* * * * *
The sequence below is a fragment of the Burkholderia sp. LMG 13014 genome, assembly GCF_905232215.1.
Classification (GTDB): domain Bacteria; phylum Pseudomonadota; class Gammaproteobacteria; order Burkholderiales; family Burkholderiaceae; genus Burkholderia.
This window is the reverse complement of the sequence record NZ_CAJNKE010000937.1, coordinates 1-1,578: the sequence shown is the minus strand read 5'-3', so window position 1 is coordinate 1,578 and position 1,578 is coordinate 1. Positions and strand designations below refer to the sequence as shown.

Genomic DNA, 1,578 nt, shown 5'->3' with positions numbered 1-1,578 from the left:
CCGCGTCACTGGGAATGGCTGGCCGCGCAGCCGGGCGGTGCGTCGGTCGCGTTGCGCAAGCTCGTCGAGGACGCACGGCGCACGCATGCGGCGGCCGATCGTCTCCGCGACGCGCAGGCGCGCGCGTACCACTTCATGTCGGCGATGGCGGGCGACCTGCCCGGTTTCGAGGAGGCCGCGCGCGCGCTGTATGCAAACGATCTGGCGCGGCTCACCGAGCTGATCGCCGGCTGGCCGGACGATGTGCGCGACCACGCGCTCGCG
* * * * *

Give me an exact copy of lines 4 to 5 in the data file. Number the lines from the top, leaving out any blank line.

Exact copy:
Genomic DNA, 1,578 nt, shown 5'->3' with positions numbered 1-1,578 from the left:
CCGCGTCACTGGGAATGGCTGGCCGCGCAGCCGGGCGGTGCGTCGGTCGCGTTGCGCAAGCTCGTCGAGGACGCACGGCGCACGCATGCGGCGGCCGATCGTCTCCGCGACGCGCAGGCGCGCGCGTACCACTTCATGTCGGCGATGGCGGGCGACCTGCCCGGTTTCGAGGAGGCCGCGCGCGCGCTGTATGCAAACGATCTGGCGCGGCTCACCGAGCTGATCGCCGGCTGGCCGGACGATGTGCGCGACCACGCGCTCGCG